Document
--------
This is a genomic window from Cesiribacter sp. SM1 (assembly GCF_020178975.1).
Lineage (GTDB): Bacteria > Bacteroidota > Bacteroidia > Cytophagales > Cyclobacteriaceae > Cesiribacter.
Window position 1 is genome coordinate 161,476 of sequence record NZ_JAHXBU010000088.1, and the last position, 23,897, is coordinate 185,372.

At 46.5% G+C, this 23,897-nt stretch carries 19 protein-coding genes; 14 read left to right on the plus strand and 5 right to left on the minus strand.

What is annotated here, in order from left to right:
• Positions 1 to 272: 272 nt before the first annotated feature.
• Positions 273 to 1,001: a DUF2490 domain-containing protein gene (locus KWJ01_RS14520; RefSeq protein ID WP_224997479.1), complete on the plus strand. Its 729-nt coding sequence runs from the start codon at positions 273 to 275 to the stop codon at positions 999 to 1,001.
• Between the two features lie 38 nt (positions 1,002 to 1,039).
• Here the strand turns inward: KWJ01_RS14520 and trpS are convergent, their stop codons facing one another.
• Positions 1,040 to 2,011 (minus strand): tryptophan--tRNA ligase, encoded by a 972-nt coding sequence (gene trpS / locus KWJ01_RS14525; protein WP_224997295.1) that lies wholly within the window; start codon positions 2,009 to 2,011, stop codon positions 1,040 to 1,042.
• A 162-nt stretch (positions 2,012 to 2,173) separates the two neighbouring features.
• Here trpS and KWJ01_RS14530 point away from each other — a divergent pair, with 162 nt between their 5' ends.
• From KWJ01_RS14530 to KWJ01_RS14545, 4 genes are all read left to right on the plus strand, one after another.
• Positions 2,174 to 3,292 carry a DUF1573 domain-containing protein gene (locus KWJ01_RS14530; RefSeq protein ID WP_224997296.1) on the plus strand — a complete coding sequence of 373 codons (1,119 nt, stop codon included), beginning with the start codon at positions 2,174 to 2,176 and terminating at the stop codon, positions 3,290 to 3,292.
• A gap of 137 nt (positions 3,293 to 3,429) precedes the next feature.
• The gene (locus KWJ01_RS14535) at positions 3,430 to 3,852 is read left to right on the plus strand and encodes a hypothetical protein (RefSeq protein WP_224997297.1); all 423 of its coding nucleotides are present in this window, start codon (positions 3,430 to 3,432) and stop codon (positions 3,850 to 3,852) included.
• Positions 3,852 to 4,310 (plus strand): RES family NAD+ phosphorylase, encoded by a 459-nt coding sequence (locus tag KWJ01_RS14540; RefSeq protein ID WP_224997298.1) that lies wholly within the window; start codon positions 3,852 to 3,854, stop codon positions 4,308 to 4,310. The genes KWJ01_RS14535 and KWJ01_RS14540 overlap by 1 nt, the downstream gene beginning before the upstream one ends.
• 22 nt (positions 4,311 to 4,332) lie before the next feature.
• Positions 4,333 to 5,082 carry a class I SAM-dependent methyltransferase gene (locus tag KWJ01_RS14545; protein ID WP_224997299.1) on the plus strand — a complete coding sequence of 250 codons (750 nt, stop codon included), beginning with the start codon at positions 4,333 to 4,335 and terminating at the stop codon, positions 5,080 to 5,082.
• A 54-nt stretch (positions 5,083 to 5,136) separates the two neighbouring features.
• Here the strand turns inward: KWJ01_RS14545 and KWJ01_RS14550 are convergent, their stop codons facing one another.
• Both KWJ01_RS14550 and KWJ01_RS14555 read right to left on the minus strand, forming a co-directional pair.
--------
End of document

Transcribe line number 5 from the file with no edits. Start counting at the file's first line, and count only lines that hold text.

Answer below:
What is annotated here, in order from left to right: